So I decided to take a bit of a different take on the Me-Made May Pledge. Instead of pledging to wear X amount of me-made clothing in May, I’ve used last month to seriously assess my wardrobe, and here are some of my personal epiphanies from this retrospective.
Use expensive vintage and reproduction for inspiration
When I was looking for good project for the black broadcloth I bought for a circle skirt that I don’t feel like making anymore, I came across the Butterick 5209 pattern, which has a close-enough silhouette to the Daisy Mae. And since I am not an all-black dress kind of person, I am going to make it my own with poppies embroidered on the waistband.
Make what I can, buy what I can’t
I recognize that I am not the most amazing seamstress (yet) and will probably never have a wardrobe that is even 50% handmade. I also recognize that there are some pieces I enjoy doing more than others. So I’ve decided that I will splurge on making pieces that I wouldn’t be able to make myself yet - like blazers, jackets, trousers - or anything where it is more cost effective to buy it rather than make it (like socks and skivvies).
That means I’m going to focus on blouses, dresses and skirts for the time being, and hope to start making my own lounge and sleepwear soon. This doesn’t mean I’ll never ever ever make my own pants or jackets, but I know that they require a much higher skill level than what I have right now.
This also means I can save money (well maybe. Sewing and knitting are damn expensive hobbies) to buy stuff I really can’t make, like kick ass shoes and kitschy brooches.
Skip the so-so items to splurge on the superbThis could also be titled “curbing the impulse buys”. There have been so many things that I’ve bought on a whim because:
1) it was cheap and it didn’t fit me but maybe I could modify it or sell it.
2) it was cheap and it had some damage but maybe I could mend it.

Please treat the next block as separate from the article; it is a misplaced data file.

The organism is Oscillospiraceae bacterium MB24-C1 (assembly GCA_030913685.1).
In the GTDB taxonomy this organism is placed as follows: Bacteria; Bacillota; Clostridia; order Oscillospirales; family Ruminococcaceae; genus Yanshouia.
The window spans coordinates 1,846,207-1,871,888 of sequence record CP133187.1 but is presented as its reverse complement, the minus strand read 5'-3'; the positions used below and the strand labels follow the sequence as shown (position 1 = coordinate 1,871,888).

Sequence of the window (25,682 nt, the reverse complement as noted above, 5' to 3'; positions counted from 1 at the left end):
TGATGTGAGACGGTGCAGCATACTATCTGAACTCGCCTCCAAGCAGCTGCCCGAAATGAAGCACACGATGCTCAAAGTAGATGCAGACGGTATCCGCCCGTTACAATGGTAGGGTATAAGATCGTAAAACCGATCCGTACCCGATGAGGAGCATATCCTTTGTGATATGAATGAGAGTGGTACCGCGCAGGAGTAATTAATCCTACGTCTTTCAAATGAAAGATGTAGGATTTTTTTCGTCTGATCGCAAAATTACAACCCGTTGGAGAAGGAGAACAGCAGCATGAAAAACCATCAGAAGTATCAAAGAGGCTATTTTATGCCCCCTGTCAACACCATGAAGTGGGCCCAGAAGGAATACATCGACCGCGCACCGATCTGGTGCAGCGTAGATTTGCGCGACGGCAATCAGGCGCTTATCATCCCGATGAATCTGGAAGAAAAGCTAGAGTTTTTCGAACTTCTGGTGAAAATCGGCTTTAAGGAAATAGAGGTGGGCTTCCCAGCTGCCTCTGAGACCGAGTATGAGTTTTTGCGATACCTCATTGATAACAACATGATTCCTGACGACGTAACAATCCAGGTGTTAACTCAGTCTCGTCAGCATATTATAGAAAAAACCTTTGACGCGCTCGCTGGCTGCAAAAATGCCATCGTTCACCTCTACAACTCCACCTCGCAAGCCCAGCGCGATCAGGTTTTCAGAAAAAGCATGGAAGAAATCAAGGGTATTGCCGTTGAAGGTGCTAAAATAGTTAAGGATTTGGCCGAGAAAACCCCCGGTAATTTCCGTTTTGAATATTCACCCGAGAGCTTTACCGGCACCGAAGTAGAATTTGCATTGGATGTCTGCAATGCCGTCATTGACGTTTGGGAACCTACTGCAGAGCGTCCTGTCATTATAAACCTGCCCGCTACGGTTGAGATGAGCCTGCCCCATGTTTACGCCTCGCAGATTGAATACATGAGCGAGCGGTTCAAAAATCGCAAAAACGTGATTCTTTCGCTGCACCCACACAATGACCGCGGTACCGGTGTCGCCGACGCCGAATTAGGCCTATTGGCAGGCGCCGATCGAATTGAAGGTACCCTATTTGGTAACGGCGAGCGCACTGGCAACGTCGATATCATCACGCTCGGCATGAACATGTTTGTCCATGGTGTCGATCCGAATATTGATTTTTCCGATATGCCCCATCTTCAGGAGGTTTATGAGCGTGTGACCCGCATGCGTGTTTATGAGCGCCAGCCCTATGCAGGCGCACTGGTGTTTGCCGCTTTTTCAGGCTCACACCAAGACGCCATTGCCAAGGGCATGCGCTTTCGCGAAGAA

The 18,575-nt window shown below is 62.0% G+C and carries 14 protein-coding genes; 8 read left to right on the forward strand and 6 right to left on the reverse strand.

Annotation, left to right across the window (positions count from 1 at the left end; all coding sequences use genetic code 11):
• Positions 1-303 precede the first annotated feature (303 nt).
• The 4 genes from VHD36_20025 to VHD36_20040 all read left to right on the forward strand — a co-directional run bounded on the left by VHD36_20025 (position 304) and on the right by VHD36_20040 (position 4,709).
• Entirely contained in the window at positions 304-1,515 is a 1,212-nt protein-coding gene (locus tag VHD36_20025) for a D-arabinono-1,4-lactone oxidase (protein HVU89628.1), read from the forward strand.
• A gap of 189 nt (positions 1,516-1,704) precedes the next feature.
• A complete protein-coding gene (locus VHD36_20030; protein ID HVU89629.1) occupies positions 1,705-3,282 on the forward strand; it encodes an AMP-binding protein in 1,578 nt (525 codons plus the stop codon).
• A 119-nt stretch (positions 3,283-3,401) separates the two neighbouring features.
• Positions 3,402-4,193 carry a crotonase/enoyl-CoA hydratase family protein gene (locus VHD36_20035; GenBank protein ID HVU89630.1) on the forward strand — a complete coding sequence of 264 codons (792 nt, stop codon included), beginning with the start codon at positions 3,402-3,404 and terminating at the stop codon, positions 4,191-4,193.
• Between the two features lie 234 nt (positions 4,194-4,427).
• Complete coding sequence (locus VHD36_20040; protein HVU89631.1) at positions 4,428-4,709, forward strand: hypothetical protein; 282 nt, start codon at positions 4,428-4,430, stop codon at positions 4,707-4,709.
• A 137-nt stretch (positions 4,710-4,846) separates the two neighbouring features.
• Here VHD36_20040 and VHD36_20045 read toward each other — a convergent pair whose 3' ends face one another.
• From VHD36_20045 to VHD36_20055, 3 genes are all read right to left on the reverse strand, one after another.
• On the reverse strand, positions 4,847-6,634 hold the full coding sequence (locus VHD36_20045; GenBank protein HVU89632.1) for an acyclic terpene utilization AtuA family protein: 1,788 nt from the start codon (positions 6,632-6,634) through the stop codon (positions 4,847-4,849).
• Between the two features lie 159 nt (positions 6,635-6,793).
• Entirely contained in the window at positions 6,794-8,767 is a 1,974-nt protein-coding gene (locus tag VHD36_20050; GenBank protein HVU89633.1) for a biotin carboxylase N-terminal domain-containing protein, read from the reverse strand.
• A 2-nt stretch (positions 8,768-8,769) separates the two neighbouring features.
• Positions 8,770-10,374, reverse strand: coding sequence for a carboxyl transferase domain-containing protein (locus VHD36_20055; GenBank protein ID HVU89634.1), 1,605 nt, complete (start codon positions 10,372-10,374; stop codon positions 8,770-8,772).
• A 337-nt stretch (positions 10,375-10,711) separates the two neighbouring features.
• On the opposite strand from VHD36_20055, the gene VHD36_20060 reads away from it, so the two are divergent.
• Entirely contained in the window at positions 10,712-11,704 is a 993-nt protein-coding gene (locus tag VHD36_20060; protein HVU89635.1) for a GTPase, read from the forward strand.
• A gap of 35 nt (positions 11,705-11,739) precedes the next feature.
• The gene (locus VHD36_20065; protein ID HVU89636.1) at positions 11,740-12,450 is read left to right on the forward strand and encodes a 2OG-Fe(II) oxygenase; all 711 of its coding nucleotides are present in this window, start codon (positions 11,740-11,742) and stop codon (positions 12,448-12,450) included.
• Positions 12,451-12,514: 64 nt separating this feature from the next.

3) it was cheap and I wasn’t crazy about it but maybe I’d grow to love it.
Aaaand all of those things have pretty much ended up in a Goodwill donation bin or some other form of being given away. I can only imagine what pricy items I could have bought instead of throwing my money on things I never wore!
This is where something like Pinterest is really great. I have the opportunity to pin something to my Wishlist board, and if I keep coming on back to it, I know that it’s something I should invest in. If not, then I know it was only a momentary lust or heart palpitation. If I know there’s something I’m looking for specifically, like my pair of HeyDay trousers, I subscribe to all their social media outlets to make sure I get the word if something is going on sale. If you sign up for ModCloth an add to your wishlist, they notify you if something is going out of stock. I’ve also noticed that Pinterest will give you a heads up if something is on sale.
|My Pinterest wishlist, with very few things I have actually bought for myself.|
Lesson learned, and now I’m on the hunt to find great shoes for commuting to work that are 1) mildly comfortable (I take the bus, so transit-friendly is important) and 2) mildly vintage-appropriate. I’m looking for some chunky, low-heeled oxfords that fit the bill, if anyone has seen any!
Wow, I didn’t intend this post to be as long as it came out to be. Thanks for sticking with me. If you were just scrolling through, here’s the TLDR version: Make what I can, pony up the big bucks for things I can’t and that are investment pieces, and stop buying clothes that I’m not 100% in love with.